Truth and Consequences

Truth and ConsequencesReviewed by: Benjamin McKinney, professional writing major at Taylor University



Title: Truth & Consequences

Author: Ralph E. Carlson

Publisher: iUniverse

Publication Date: August 7, 2015

Format: Paperback

Length: 99 Pages


Have you ever seen a misunderstanding that masqueraded as an argument? Two friends strike up a discussion that starts to go south, and battle lines are drawn before anybody quite realizes it. As you listen to what each is saying, however, you realize that they don’t really disagree at all. They think their positions are diametrically opposed, but they aren’t. Each is fighting against what he thinks the other is saying—not what his friend actually is defending. It’s a simple misunderstanding, but breaking up the argument will call for some clear statements and genuine listening from all involved.

This sort of reasonable understanding is exactly what Ralph E. Carlson strives to facilitate in his book, Truth & Consequences. Our culture is a captive audience to the supposed battle between faith and reason—you’ll find evidence of it plastered all over headlines and trumpeted by supporters on both sides. Carlson, however, sees a misunderstanding rather than a true contradiction.

Truth & Consequences seeks to reconcile faith with reason, showing the logical possibility and even probability of Christianity’s truth. Carlson puts forward his reasoning in clear, methodical ways, cutting through strata of cultural confusion about issues of science and religion. The deceptively slim book takes the reader from basic propositions about the origins of the world all the way to complex speculations about God’s relationship with America and God’s role in recent world history. Carlson provides evidence for his case throughout, and occasionally works to enliven his logical prose with philosophical appeals, the testimonies of believers, and even references to outside works such as Macbeth.

It bears noting, however, that at times the target audience of Truth & Consequences is hard to pin down. Carlson uses the first several chapters to argue carefully that a Creator exists, that there is life after death, and that Jesus Christ was the Son of God. It seems to be a pitch aimed at a skeptical non-believer seeking clarity and substance—the lengthy sequence of propositions would likely come across as rather dry to one who already supports Carlson’s conclusions. This is perfectly acceptable, and would be true of any book of this nature. As has been mentioned above, however, Truth & Consequences takes a bit of a surprising turn. Once Carlson has worked to convince the reader of both the reality and divinity of Jesus Christ, he quickly shifts his focus toward contemporary concerns in the American church. Though an established Christian might appreciate the points he raises, a seeking reader—one who, in theory, has only begun to entertain the possibility of Jesus Christ as a real figure in history—will likely become confused.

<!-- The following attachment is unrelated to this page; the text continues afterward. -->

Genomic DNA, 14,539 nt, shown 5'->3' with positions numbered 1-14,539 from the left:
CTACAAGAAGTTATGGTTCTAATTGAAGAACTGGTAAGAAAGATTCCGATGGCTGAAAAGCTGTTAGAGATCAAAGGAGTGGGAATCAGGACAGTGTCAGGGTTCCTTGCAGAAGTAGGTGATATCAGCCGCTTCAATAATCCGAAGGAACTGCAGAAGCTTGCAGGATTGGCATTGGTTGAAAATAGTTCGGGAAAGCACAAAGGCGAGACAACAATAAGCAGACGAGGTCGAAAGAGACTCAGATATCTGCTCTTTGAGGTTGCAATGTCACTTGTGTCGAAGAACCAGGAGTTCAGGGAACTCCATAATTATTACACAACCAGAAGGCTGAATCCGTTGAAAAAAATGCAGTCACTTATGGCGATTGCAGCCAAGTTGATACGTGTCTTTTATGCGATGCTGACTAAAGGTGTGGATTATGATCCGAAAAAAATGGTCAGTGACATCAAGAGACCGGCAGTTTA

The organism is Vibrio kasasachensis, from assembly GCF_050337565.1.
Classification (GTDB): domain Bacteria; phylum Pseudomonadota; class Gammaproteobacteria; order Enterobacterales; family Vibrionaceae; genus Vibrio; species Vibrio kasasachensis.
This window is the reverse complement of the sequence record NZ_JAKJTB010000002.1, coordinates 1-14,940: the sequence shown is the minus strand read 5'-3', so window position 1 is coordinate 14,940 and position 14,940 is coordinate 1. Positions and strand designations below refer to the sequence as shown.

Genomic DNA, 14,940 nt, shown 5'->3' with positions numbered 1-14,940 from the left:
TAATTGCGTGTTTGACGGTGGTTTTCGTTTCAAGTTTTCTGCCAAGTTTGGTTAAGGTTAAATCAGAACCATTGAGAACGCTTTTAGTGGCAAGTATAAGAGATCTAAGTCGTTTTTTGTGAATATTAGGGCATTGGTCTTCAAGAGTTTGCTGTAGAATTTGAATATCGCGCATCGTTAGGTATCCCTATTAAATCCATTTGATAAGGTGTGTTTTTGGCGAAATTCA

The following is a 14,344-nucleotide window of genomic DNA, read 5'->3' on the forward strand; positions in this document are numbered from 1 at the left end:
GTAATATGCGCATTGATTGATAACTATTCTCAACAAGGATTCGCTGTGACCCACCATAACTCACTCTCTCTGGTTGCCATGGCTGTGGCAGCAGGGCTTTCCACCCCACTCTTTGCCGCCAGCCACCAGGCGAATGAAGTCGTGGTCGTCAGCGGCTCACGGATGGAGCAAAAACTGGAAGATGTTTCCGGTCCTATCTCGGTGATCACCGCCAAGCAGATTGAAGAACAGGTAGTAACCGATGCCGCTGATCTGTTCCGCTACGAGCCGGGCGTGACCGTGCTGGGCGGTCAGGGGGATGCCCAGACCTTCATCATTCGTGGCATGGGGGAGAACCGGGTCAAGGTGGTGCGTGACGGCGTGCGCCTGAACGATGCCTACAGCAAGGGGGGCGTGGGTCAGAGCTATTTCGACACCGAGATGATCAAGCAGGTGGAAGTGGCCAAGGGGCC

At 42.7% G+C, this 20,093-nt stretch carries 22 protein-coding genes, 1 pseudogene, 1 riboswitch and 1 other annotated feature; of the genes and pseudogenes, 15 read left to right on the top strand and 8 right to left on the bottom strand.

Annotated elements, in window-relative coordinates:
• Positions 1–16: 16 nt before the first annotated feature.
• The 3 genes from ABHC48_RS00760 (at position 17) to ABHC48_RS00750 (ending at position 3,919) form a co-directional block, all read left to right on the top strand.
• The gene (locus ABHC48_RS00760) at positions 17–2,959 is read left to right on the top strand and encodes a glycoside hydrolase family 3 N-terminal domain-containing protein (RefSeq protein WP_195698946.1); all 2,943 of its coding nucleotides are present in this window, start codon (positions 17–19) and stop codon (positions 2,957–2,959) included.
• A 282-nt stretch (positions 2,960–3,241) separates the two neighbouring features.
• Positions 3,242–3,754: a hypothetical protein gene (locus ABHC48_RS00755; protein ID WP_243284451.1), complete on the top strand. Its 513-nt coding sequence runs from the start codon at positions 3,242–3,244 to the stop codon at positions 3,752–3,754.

Ultimately, then, Truth & Consequences is a serviceable defense of Christianity’s logical integrity and a surprisingly clear exploration of faith’s relationship with reason. In these roles, it is concise and competent, even if not always exciting. In the book’s latter half, however, Carlson suddenly directs his attention toward the future of America and the interpretation of American law, and he discusses the role of religion in the classroom. This bewildering shift in tone may leave many readers lost—particularly those most likely to benefit from Carlson’s earlier arguments.


Rating (1 to 5)

3 out of 5 stars

Suggested Audience

Christians and seeking adults

Christian Impact

In this work, Carlson defends the logical viability of the Christian faith and speculates about God’s relationship with the American church.

Benjamin McKinney is a professional writing major at Taylor University and a freelance writer for The Aboite Independent.

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